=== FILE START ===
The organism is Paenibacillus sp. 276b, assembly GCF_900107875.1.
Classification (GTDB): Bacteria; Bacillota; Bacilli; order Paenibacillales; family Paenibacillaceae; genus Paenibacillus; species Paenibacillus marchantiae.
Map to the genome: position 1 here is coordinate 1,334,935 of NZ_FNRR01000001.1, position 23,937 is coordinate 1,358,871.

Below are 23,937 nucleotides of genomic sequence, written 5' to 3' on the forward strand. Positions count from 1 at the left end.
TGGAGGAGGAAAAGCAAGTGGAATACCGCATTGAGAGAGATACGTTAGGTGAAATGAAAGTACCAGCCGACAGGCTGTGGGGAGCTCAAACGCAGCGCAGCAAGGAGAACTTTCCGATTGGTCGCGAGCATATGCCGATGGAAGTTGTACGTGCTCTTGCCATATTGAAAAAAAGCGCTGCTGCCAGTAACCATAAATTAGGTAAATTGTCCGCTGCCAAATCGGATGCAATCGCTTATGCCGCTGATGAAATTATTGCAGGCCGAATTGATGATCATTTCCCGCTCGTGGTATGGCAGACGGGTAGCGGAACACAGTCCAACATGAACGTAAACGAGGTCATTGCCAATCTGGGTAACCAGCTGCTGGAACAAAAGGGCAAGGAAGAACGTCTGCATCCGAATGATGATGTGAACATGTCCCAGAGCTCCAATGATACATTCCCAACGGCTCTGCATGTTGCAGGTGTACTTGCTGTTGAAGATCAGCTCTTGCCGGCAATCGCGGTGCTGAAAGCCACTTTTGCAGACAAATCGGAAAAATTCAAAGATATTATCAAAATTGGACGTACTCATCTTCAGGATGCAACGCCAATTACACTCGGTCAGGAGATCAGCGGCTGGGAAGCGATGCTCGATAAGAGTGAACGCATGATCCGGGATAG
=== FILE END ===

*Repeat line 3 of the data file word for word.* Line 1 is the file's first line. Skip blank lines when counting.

Map to the genome: position 1 here is coordinate 1,334,935 of NZ_FNRR01000001.1, position 23,937 is coordinate 1,358,871.